And the tempter will not leave us
Till we perish by its sting.
"Hark! a jocund peal is ringing
Through his halls of pomp and pride;
While despair its course is winging
To my lorn bower to claim its bride.
"Ah! my lonely heart is breaking,
And mine eyes with tears are dim;
Struggling pride its spoil is making,
Yet alters not my love for him."
Having thus given vent to
her feelings in a song, she became more calm, yet for upwards of an hour
afterwards she imposed upon herself the no very amiable task of chewing
the cud of sweet and bitter fancy. At the expiration of that time, up she
rose and pranced about the room, making a determination in her own mind to
marry the first man who would have her.
On a sudden, Bridget burst
into the room, announcing that Mr Gifford had just turned the corner of
the house on his way to the entrance. At first, Rosa resolved not to see
him; but, thinking that he would, from that circumstance, conclude that
she was mortified by his marriage, she desired that he should be shown in,
at the same time requesting Bridget to inform him that she was
also married, for the palpable reason of showing him that there were
other men in the world who thought her worth the having. This fact was
duly communicated to the aforesaid gentleman, with that peculiarly cutting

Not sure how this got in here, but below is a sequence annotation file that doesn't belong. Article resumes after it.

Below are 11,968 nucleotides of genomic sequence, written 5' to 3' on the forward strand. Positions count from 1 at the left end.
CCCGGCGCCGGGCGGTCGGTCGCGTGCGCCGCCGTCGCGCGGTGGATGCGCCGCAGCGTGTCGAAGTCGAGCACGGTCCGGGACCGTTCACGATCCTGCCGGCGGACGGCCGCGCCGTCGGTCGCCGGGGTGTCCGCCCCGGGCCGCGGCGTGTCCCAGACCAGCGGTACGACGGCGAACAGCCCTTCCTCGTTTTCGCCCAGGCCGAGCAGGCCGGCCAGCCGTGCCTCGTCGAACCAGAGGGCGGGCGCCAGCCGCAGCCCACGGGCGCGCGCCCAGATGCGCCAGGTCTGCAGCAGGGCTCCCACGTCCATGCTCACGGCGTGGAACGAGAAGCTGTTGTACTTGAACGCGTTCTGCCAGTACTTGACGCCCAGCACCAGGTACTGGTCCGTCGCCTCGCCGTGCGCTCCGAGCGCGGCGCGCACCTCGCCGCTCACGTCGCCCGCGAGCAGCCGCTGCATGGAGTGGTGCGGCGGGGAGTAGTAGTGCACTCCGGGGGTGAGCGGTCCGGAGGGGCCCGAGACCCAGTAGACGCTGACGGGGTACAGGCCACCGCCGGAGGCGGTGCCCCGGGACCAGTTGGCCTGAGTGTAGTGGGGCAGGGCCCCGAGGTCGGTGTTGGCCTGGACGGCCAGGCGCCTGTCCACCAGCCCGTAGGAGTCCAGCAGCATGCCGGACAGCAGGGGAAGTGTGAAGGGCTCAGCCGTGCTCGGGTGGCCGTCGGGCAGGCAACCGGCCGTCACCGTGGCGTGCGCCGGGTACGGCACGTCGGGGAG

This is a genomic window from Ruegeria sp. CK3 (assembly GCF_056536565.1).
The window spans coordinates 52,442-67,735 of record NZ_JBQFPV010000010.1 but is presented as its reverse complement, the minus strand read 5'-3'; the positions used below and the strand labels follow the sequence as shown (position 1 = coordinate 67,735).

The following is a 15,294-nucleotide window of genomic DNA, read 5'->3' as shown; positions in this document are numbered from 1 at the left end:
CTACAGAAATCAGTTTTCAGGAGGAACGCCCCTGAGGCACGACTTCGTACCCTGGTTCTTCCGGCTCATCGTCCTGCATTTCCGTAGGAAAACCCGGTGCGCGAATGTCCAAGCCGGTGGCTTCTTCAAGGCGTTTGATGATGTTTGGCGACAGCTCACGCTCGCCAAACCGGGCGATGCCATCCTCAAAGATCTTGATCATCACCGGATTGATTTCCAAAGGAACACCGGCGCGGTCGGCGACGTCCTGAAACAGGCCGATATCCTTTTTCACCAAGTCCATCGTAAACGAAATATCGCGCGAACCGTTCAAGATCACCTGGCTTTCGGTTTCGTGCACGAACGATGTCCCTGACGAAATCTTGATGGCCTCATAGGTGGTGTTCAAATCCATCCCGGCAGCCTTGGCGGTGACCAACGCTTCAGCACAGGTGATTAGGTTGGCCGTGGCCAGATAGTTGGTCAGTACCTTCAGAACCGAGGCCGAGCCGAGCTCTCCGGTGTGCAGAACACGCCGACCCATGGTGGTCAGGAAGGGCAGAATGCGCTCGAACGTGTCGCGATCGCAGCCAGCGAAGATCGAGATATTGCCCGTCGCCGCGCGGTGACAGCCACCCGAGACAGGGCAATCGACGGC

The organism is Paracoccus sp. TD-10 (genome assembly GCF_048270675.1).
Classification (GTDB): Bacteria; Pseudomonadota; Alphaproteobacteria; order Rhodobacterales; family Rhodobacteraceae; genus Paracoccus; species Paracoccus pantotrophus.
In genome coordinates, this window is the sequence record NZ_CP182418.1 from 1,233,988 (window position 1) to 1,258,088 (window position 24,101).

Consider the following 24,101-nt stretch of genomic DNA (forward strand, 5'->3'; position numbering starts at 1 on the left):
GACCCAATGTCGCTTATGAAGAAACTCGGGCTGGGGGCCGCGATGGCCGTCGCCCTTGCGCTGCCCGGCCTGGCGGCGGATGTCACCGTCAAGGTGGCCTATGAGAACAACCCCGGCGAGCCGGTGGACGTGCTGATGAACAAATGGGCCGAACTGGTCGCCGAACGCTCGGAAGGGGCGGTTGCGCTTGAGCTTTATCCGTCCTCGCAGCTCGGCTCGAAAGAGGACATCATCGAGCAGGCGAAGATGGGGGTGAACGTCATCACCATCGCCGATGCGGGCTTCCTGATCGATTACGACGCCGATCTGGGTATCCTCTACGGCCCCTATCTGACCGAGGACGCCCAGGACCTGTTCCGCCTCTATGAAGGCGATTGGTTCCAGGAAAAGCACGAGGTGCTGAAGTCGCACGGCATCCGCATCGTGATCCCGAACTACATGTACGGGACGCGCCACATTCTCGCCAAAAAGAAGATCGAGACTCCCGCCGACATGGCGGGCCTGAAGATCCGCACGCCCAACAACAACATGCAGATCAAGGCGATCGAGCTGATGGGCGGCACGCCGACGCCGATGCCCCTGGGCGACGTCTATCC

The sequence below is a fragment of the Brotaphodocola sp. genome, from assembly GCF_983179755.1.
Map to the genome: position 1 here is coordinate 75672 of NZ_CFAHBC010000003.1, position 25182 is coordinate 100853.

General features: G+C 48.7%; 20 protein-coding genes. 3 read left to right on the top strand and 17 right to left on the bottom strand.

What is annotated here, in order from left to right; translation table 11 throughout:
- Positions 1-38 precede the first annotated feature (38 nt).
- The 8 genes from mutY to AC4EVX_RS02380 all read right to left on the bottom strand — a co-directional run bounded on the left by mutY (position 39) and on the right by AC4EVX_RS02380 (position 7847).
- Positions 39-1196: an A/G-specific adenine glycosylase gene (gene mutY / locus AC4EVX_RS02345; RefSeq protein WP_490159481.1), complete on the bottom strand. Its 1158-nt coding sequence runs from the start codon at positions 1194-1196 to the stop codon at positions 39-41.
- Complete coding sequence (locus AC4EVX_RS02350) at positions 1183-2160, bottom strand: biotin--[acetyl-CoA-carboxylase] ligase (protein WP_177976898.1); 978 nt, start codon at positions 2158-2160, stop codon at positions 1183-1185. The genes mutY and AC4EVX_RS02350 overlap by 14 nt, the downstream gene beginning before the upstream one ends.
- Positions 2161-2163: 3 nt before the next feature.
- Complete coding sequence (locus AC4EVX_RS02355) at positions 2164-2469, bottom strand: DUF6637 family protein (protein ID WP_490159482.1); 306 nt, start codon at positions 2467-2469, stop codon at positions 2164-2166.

air in which women delight to say severe things to those who happen to
labour under their displeasure. The steady-minded young man betrayed
considerable emotion but yet he could hardly believe himself to think that
Bridget spoke truth. His first question, therefore, to Rosa, on his
entering the parlour was—"And are you really married ma’am?"
"And if I am sir, what
then?" was the Scotch answer.
"Oh, nothing. But what am I
to understand from so sudden an accident?"
"Draw what conclusions you
please, sir. I will not condescend an explanation. I desire your presence
no further sir; so I beg you will be gone." She waved him towards the
door, and turned towards the window to conceal the tears which gathered in
"Yet ere I go," said
Gifford, as he stood with the handle of the door in his hand, about to
turn it—"Ere I go, I should be glad to learn who—who is the happy
This was a question for
which Rosa was altogether unprepared; but, as she had already gone so far,
she could not retrograde, so she therefore said, with great composure, "Mr
Pigwiggins, sir, is the person whom I have the honour to call husband."
Mr Pigwiggins was a
respectable dealer in slop-basins in the neighbouring town of Dunse. It
was the first name that occurred to her recollection; and, on the spur of
the moment, she gave utterance to it. Then, and only then, did its glaring
absurdity flash upon her; and she could have laughed outright, had not
prudence restrained her. Fortunately, Mr Gifford took it as truth; and,
respectfully bidding her adieu, he was about to depart, when the idea of
sending his compliments to the husband struck him as a capital device for
wounding the finer feelings of Rosa, enhanced by his dwelling upon each
syllable of the name, for a tormenting space of time, with a marked
"Give my compliments to Mr